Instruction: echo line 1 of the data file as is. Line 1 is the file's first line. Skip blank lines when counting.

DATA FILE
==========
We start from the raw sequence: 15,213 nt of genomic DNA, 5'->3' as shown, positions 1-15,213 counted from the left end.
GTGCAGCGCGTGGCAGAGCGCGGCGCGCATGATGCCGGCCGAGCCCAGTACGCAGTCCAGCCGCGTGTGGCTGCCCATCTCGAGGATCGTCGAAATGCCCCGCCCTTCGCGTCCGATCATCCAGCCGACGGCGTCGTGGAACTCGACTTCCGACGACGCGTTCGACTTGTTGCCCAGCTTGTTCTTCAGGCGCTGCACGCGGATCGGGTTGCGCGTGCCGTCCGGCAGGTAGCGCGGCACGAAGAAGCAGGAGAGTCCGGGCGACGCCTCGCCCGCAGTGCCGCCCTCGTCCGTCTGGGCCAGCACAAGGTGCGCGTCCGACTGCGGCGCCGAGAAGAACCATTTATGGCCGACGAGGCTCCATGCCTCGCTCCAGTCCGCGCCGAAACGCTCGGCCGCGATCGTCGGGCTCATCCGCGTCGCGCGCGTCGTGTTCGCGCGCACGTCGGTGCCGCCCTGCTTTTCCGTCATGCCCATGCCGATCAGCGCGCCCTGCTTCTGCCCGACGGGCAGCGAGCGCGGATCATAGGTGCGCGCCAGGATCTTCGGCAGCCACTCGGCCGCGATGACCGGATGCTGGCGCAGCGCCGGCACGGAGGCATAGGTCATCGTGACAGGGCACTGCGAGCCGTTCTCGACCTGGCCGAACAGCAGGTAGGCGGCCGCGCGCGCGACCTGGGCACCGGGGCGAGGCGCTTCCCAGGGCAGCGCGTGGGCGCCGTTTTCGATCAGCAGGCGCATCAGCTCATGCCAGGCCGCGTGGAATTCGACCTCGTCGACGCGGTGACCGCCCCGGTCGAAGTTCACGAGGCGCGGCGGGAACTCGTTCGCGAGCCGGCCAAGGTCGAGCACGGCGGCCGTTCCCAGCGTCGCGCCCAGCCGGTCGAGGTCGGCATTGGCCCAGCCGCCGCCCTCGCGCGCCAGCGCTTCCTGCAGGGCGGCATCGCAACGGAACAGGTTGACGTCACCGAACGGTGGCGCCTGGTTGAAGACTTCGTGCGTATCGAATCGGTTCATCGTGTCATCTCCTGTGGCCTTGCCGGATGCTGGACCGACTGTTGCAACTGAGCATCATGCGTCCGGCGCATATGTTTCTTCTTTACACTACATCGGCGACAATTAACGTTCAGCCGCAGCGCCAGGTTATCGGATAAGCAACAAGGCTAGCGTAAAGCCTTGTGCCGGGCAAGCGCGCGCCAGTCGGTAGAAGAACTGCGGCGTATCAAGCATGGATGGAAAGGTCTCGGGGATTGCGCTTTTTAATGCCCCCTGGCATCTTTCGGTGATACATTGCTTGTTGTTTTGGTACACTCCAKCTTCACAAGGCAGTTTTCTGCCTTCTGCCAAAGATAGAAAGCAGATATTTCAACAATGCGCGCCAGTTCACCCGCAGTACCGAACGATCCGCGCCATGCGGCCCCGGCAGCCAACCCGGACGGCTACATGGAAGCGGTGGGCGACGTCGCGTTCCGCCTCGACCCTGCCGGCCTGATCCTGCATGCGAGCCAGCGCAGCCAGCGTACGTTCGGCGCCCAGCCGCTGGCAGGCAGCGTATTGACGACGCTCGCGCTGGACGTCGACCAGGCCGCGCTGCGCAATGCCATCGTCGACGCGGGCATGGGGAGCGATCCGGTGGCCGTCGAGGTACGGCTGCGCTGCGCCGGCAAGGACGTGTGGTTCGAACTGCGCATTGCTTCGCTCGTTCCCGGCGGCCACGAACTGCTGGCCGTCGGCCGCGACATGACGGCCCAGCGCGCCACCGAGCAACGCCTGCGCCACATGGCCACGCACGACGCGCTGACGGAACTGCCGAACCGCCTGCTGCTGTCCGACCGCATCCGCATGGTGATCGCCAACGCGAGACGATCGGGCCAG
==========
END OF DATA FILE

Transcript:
We start from the raw sequence: 15,213 nt of genomic DNA, 5'->3' as shown, positions 1-15,213 counted from the left end.